As a United States citizen, you may bring your fiancé(e) to the United States to get married. It’s required you file an I-129F petition with the United States Citizenship and Immigration Services (USCIS – formerly INS) for your fiancé(e). In order to be eligible for this petition, you and your fiancé(e) must both be single and be willing and able to marry. Additionally, you and your fiancé(e) must have met in person at least once in the two (2) years prior to you filing the petition. This condition may be waived if such a meeting would violate traditional customs or cause extreme hardship.
If the I-129F petition is granted, consular processing through the National Visa Center will commence. Your fiancé(e) must then apply for the K-1 Visa at the United States Embassy or Consulate in their country. As a visa petitioner, they must then receive a medical exam and supply a police certificate, among other requirements. If your fiancé(e) has a criminal record or has formerly been removed or deported from the U.S., they may have to apply for a special waiver.
As a petitioner for your fiancé(e), you shall next provide proof that you are financially capable to take care of your fiancé(e), and shall provide tax returns, paystubs and an employment letter to do so. Once the documents are ready, your fiancé(e) should then coordinate and go to their visa appointment. A granted I-129F petition will be valid for four (4) months.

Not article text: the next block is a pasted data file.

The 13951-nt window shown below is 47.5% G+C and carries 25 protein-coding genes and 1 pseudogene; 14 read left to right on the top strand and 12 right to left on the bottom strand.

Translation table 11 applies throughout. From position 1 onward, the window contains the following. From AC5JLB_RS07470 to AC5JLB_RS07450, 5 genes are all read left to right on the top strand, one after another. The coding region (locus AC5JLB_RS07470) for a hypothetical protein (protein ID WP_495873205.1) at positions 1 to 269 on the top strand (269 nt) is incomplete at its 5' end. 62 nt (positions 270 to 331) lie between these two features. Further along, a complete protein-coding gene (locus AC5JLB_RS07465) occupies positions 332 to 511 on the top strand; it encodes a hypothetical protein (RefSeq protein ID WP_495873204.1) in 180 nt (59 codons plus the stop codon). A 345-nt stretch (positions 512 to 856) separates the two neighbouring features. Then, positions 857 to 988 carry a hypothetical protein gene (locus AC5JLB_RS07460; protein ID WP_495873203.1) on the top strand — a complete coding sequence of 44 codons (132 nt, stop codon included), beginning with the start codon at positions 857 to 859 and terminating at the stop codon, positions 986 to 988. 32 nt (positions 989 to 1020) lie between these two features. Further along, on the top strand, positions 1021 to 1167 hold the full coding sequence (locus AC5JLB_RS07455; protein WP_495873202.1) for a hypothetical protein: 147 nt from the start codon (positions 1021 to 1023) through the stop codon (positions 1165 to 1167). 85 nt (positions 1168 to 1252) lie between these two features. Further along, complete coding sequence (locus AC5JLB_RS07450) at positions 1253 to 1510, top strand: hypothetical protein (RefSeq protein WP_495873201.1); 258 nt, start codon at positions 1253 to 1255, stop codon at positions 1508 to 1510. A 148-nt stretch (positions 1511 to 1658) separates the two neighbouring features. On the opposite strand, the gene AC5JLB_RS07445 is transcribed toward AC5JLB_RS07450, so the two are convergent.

You may also petition to bring your fiancé(e)’s children, who are younger than 21 years old and unmarried. If you are petitioning to bring your fiancé(e)’s children to the United States, you shall also demonstrate that you are financially able of taking care of the children in addition to your fiancé(e).
Once your fiancé(e) enters the United States, you shall get married within the next 90 days. Your fiancé(e) is eligible to petition for a work permit, which will only be good for 90 days. If you and your fiancé(e) do not get married, or if your fiancé(e) marries another person, then they would violate the terms of the K-1 Visa and would have to depart the U.S. You and your fiancé(e) may not obtain an extension of the 90-day period. Additionally, your fiancé(e) may enter the United States only one time with the K-1 Visa . If your fiancé(e) departs the United States prior to you getting married, they may not be allowed back into the United States without a new visa.
Once you get married within the 90-days period following your fiancé(e)’s entry, they can petition for a conditional green card, and for a new work permit. If everything goes good and your now husband or wife receives a conditional green card, they will be able to file for removal of conditions of their temporary green card upon the two-year anniversary of your marriage.
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From our location in Fort Lauderdale, The Law Offices of Adam Franzen, LLC handles immigration cases in all fifty states of the United States of America and for clients coming from countries throughout the world. If you need the help of an experienced and skilled immigration attorney today, call our number at 954-462-5790, or schedule an initial free consultation online.